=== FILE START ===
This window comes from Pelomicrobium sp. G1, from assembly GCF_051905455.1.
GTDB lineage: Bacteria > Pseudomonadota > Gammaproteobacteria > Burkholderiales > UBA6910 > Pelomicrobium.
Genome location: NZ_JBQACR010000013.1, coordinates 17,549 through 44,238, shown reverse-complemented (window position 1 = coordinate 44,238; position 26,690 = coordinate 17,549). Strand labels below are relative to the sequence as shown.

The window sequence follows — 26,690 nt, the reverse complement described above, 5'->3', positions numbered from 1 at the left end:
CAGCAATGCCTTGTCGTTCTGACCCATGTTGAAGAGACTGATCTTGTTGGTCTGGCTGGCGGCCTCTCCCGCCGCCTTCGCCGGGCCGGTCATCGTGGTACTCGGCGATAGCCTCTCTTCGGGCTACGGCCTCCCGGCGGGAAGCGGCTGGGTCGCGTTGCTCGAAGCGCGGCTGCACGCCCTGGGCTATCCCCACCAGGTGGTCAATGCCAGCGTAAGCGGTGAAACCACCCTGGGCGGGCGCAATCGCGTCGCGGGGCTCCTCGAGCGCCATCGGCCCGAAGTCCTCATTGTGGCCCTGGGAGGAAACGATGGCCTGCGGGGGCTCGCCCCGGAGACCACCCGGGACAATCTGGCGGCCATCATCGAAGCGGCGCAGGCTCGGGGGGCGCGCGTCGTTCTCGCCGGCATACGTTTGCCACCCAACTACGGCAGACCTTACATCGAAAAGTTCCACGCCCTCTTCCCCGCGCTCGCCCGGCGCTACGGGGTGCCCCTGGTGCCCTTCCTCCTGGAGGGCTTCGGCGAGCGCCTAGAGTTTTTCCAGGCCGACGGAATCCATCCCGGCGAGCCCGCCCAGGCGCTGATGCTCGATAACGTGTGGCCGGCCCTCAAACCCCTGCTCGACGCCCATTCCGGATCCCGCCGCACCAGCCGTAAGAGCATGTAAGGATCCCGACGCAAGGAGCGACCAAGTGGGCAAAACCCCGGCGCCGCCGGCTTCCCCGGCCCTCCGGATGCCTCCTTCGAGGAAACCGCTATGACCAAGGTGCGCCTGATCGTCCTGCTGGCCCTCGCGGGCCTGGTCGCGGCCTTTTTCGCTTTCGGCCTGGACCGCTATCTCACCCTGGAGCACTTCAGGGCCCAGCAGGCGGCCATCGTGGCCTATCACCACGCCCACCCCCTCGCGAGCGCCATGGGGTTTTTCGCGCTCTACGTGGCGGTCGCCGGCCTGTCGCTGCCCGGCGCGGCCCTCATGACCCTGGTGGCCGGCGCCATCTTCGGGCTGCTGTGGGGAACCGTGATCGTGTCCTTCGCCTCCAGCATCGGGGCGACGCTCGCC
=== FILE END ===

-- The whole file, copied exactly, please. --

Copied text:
This window comes from Pelomicrobium sp. G1, from assembly GCF_051905455.1.
GTDB lineage: Bacteria > Pseudomonadota > Gammaproteobacteria > Burkholderiales > UBA6910 > Pelomicrobium.
Genome location: NZ_JBQACR010000013.1, coordinates 17,549 through 44,238, shown reverse-complemented (window position 1 = coordinate 44,238; position 26,690 = coordinate 17,549). Strand labels below are relative to the sequence as shown.

The window sequence follows — 26,690 nt, the reverse complement described above, 5'->3', positions numbered from 1 at the left end:
CAGCAATGCCTTGTCGTTCTGACCCATGTTGAAGAGACTGATCTTGTTGGTCTGGCTGGCGGCCTCTCCCGCCGCCTTCGCCGGGCCGGTCATCGTGGTACTCGGCGATAGCCTCTCTTCGGGCTACGGCCTCCCGGCGGGAAGCGGCTGGGTCGCGTTGCTCGAAGCGCGGCTGCACGCCCTGGGCTATCCCCACCAGGTGGTCAATGCCAGCGTAAGCGGTGAAACCACCCTGGGCGGGCGCAATCGCGTCGCGGGGCTCCTCGAGCGCCATCGGCCCGAAGTCCTCATTGTGGCCCTGGGAGGAAACGATGGCCTGCGGGGGCTCGCCCCGGAGACCACCCGGGACAATCTGGCGGCCATCATCGAAGCGGCGCAGGCTCGGGGGGCGCGCGTCGTTCTCGCCGGCATACGTTTGCCACCCAACTACGGCAGACCTTACATCGAAAAGTTCCACGCCCTCTTCCCCGCGCTCGCCCGGCGCTACGGGGTGCCCCTGGTGCCCTTCCTCCTGGAGGGCTTCGGCGAGCGCCTAGAGTTTTTCCAGGCCGACGGAATCCATCCCGGCGAGCCCGCCCAGGCGCTGATGCTCGATAACGTGTGGCCGGCCCTCAAACCCCTGCTCGACGCCCATTCCGGATCCCGCCGCACCAGCCGTAAGAGCATGTAAGGATCCCGACGCAAGGAGCGACCAAGTGGGCAAAACCCCGGCGCCGCCGGCTTCCCCGGCCCTCCGGATGCCTCCTTCGAGGAAACCGCTATGACCAAGGTGCGCCTGATCGTCCTGCTGGCCCTCGCGGGCCTGGTCGCGGCCTTTTTCGCTTTCGGCCTGGACCGCTATCTCACCCTGGAGCACTTCAGGGCCCAGCAGGCGGCCATCGTGGCCTATCACCACGCCCACCCCCTCGCGAGCGCCATGGGGTTTTTCGCGCTCTACGTGGCGGTCGCCGGCCTGTCGCTGCCCGGCGCGGCCCTCATGACCCTGGTGGCCGGCGCCATCTTCGGGCTGCTGTGGGGAACCGTGATCGTGTCCTTCGCCTCCAGCATCGGGGCGACGCTCGCC